"Once I got used to speaking French in my daily life it was nearly the same routine that I was used to at home," said Keegan.
BC’s Office of International Programs (OIP) highlights the importance of going abroad for the sake of learning. A habit many students tend to fall into is using their time away as an excuse to go bar and city-hopping across Europe. While this can complement the experience, a common regret among students who go abroad is not having taken the time to explore the city they are in.
Returning to cura personalis, it is necessary to acknowledge that every student has different needs. The decision where to go abroad should be a carefully premeditated one, as programs are wildly different.
First, it is important to know the difference between internal and external programs. BC provides more of an infrastructure for internal programs, and so you will likely be surrounded by others from BC. Any grades and credits received abroad will count towards your GPA and transcript, and most students find that classes abroad are not as difficult as back home. Still, a notable drawback is that BC will charge you the same tuition you’d pay if you were studying in Chestnut Hill, even though the school at which you’ll be studying might charge a lower—and in some cases far lower—tuition.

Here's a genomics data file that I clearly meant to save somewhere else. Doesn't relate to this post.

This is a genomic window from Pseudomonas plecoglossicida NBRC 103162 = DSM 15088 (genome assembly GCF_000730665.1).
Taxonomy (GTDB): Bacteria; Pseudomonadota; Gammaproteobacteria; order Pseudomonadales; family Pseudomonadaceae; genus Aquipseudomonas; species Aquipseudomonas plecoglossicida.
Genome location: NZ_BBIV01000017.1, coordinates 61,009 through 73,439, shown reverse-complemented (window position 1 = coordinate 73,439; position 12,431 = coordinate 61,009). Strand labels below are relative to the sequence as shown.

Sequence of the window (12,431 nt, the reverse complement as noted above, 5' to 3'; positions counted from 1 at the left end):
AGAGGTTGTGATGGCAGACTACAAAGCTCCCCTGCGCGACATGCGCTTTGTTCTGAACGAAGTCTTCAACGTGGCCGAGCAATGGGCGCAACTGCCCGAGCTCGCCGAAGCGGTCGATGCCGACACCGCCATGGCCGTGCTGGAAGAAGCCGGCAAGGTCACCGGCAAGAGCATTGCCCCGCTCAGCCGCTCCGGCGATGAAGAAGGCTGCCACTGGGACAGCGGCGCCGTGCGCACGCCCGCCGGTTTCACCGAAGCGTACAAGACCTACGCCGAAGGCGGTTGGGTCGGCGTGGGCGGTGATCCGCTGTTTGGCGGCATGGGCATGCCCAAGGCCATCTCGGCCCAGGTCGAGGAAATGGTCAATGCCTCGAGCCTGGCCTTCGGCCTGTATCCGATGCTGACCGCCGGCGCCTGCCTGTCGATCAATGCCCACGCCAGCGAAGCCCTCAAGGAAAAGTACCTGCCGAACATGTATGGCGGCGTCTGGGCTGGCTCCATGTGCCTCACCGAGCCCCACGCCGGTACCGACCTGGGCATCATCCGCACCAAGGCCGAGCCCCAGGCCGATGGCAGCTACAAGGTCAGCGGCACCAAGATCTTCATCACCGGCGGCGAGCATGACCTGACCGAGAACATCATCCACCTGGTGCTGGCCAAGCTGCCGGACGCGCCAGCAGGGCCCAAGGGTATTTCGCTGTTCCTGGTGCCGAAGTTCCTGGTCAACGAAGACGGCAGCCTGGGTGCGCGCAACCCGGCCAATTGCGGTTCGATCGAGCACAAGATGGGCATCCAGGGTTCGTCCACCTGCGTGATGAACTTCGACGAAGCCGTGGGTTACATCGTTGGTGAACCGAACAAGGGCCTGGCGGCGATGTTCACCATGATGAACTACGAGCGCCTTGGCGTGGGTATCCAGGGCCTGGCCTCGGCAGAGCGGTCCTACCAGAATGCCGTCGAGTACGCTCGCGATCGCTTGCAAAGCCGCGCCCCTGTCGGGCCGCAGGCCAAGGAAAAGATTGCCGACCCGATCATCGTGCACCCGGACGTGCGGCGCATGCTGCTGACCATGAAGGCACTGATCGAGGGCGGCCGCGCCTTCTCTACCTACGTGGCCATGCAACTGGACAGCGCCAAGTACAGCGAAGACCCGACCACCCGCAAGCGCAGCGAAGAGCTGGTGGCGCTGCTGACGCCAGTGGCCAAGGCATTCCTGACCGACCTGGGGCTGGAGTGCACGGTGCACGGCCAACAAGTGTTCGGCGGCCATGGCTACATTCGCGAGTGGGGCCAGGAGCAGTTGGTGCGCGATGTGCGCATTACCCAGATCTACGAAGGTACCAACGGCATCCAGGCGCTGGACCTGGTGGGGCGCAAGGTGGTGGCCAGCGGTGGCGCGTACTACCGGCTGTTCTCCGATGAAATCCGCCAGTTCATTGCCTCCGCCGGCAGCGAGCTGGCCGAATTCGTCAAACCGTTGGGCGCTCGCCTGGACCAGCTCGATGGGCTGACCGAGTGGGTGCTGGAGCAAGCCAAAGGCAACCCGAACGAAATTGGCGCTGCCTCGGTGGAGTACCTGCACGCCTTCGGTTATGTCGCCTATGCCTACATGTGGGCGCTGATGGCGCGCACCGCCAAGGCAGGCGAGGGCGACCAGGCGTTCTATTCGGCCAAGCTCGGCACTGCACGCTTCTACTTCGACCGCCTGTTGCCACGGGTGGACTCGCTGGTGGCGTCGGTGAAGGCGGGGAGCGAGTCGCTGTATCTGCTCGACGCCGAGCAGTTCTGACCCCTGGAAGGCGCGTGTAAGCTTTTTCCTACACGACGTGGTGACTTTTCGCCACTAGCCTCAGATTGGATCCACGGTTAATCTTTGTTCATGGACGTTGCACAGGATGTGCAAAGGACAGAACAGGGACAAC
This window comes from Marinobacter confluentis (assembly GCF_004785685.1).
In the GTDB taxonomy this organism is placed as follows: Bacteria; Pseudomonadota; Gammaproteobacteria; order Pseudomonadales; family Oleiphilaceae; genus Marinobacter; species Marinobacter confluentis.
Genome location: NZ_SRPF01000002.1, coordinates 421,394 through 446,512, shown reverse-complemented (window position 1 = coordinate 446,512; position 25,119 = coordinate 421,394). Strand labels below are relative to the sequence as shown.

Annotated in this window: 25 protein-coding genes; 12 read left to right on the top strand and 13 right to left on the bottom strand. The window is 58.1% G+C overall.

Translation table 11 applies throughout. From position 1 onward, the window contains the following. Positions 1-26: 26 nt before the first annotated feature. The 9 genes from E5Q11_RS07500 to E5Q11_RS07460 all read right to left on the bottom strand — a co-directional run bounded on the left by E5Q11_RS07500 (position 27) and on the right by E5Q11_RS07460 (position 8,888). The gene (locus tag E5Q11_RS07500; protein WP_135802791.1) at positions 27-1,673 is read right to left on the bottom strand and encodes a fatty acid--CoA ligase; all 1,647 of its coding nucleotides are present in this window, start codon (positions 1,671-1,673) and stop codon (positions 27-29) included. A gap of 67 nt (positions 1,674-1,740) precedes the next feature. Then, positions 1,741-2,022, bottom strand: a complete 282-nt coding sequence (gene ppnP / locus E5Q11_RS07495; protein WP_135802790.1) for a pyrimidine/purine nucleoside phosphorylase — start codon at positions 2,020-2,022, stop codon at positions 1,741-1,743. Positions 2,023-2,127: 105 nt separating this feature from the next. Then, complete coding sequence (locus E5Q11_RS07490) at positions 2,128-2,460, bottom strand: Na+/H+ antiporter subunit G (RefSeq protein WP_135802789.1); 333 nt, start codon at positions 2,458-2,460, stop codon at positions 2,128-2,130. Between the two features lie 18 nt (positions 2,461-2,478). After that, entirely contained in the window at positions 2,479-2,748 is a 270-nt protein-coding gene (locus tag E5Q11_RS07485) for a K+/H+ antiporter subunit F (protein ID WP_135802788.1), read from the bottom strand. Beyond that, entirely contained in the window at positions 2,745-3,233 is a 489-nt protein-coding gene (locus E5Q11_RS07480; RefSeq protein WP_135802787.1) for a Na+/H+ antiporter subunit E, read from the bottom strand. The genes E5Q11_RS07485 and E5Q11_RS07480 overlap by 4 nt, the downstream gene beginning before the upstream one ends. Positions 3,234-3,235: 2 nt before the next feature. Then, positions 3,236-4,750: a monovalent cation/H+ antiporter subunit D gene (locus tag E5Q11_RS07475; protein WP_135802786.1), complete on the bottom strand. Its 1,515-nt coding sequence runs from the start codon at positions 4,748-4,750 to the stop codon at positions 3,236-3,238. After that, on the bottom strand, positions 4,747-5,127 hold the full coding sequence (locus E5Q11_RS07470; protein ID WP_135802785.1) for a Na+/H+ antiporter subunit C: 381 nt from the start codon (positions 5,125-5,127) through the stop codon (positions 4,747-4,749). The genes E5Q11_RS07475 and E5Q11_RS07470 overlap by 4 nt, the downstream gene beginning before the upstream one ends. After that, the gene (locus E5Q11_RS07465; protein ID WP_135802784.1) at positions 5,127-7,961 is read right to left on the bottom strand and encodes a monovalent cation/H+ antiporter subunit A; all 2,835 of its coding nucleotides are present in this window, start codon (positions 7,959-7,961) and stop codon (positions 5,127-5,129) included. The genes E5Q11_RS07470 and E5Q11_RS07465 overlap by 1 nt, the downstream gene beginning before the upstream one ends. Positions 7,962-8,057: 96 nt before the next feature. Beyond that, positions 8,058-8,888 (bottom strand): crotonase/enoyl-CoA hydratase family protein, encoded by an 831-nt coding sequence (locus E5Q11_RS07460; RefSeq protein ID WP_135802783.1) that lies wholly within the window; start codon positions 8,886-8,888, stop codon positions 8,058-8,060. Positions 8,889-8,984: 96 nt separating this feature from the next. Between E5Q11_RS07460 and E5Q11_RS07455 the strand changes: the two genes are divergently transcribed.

External programs are different in that they do not let you transfer grades (though they will appear on your transcript), but they do let you transfer credits, though they have to be approved by BC first. At external programs you will also be paying tuition to the school you study at, and will have to arrange housing directly with the school, instead of through BC. External programs require more logistical effort on the student’s part, but pay off significantly as they can be far more tailored to a student’s expectations.
As for deciding where to go, though big cities like Rome, Madrid, and London might be appealing, there are over 100 programs in smaller cities that allow for a more individualized time abroad. If you prefer to be surrounded by a community of BC students, the big cities are recommended. If you want to leave the BC bubble however, look into lesser-known programs like those in Durham, Bergen, or Uppsala. Another thing to keep in mind is that different cities tend to focus on different fields of study, so it is important to choose somewhere that fits your trajectory.
At the end of the day, your time abroad is up to you. If you want to reach out and try new things, meet new people, and step out of your comfort zone, it is in your control. If you’d rather take it easier, be around people that remind you of home, and just enjoy the scenery, there is nothing wrong with that, too. Some programs will suit some better than others, and it is highly recommended to start looking into it as soon as possible as to find the perfect program for you.
Above all else, it is important to take advantage of the opportunities presented, and wherever you go, set the world aflame.